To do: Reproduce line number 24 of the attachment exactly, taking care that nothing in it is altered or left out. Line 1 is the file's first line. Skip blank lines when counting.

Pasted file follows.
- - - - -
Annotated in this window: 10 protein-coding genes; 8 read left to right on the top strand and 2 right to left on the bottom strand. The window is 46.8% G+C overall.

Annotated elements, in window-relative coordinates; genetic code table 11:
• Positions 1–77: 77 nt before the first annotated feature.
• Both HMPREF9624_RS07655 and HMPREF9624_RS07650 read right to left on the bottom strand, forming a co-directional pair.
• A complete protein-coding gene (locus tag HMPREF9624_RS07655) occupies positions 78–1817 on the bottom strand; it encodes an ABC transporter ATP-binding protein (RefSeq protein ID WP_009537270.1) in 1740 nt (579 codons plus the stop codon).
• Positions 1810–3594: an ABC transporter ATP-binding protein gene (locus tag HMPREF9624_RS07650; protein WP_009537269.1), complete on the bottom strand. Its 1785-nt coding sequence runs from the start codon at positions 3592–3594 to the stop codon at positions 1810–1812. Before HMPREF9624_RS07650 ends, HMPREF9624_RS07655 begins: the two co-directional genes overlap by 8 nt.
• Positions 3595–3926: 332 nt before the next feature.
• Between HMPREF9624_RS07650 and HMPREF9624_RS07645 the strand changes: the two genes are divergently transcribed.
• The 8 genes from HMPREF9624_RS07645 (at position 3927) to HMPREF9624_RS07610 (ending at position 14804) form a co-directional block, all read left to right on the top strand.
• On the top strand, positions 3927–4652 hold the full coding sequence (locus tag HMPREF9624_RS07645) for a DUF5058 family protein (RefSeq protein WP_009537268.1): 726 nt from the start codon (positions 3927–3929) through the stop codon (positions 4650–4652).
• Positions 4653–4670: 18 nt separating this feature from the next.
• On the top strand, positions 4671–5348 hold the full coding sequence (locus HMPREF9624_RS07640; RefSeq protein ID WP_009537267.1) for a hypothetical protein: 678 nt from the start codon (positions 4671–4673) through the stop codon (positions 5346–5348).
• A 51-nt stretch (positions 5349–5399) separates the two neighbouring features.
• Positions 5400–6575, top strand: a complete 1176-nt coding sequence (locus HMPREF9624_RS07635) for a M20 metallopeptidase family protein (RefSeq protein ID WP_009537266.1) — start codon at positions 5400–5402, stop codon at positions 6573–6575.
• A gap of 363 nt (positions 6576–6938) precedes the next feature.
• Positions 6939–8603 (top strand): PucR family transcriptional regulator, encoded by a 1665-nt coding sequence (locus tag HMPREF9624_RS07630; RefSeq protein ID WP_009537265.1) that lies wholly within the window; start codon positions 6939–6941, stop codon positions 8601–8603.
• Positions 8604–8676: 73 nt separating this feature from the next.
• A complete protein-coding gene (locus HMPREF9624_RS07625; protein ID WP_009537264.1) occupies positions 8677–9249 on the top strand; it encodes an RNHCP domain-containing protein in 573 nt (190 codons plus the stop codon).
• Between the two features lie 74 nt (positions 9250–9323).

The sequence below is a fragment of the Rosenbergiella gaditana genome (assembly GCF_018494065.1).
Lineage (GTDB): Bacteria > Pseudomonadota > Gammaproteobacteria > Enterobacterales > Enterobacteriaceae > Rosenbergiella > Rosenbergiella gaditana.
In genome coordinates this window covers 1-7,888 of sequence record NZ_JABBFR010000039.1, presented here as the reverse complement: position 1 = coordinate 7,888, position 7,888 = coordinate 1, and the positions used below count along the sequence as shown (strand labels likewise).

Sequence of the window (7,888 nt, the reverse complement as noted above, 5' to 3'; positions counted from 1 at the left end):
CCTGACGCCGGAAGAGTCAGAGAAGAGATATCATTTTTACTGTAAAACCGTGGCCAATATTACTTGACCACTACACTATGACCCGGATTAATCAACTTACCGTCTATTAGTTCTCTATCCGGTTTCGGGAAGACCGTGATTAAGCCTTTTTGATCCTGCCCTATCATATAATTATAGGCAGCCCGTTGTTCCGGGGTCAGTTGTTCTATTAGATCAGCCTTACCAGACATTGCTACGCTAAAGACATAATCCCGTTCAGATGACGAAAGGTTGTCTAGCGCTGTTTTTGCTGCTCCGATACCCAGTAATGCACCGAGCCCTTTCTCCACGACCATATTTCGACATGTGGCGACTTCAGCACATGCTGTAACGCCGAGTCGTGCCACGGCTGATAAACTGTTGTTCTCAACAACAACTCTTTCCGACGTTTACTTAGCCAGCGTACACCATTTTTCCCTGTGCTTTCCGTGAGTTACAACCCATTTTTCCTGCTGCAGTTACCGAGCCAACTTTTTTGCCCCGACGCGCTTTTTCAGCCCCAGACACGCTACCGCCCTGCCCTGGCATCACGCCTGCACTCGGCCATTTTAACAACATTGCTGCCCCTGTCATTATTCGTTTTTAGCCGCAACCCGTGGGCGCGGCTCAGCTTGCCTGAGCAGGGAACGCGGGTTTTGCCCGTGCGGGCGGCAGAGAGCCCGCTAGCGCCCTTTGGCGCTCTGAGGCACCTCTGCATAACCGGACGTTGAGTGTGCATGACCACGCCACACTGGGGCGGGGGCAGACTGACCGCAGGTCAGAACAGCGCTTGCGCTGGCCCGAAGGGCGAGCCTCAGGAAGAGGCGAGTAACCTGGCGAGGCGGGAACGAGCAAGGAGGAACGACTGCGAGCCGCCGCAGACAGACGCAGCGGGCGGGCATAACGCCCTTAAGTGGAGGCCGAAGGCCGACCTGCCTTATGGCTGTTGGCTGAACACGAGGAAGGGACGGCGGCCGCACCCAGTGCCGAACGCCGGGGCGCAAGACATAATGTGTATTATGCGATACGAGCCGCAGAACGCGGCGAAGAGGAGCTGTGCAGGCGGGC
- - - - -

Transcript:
CCTGACGCCGGAAGAGTCAGAGAAGAGATATCATTTTTACTGTAAAACCGTGGCCAATATTACTTGACCACTACACTATGACCCGGATTAATCAACTTACCGTCTATTAGTTCTCTATCCGGTTTCGGGAAGACCGTGATTAAGCCTTTTTGATCCTGCCCTATCATATAATTATAGGCAGCCCGTTGTTCCGGGGTCAGTTGTTCTATTAGATCAGCCTTACCAGACATTGCTACGCTAAAGACATAATCCCGTTCAGATGACGAAAGGTTGTCTAGCGCTGTTTTTGCTGCTCCGATACCCAGTAATGCACCGAGCCCTTTCTCCACGACCATATTTCGACATGTGGCGACTTCAGCACATGCTGTAACGCCGAGTCGTGCCACGGCTGATAAACTGTTGTTCTCAACAACAACTCTTTCCGACGTTTACTTAGCCAGCGTACACCATTTTTCCCTGTGCTTTCCGTGAGTTACAACCCATTTTTCCTGCTGCAGTTACCGAGCCAACTTTTTTGCCCCGACGCGCTTTTTCAGCCCCAGACACGCTACCGCCCTGCCCTGGCATCACGCCTGCACTCGGCCATTTTAACAACATTGCTGCCCCTGTCATTATTCGTTTTTAGCCGCAACCCGTGGGCGCGGCTCAGCTTGCCTGAGCAGGGAACGCGGGTTTTGCCCGTGCGGGCGGCAGAGAGCCCGCTAGCGCCCTTTGGCGCTCTGAGGCACCTCTGCATAACCGGACGTTGAGTGTGCATGACCACGCCACACTGGGGCGGGGGCAGACTGACCGCAGGTCAGAACAGCGCTTGCGCTGGCCCGAAGGGCGAGCCTCAGGAAGAGGCGAGTAACCTGGCGAGGCGGGAACGAGCAAGGAGGAACGACTGCGAGCCGCCGCAGACAGACGCAGCGGGCGGGCATAACGCCCTTAAGTGGAGGCCGAAGGCCGACCTGCCTTATGGCTGTTGGCTGAACACGAGGAAGGGACGGCGGCCGCACCCAGTGCCGAACGCCGGGGCGCAAGACATAATGTGTATTATGCGATACGAGCCGCAGAACGCGGCGAAGAGGAGCTGTGCAGGCGGGC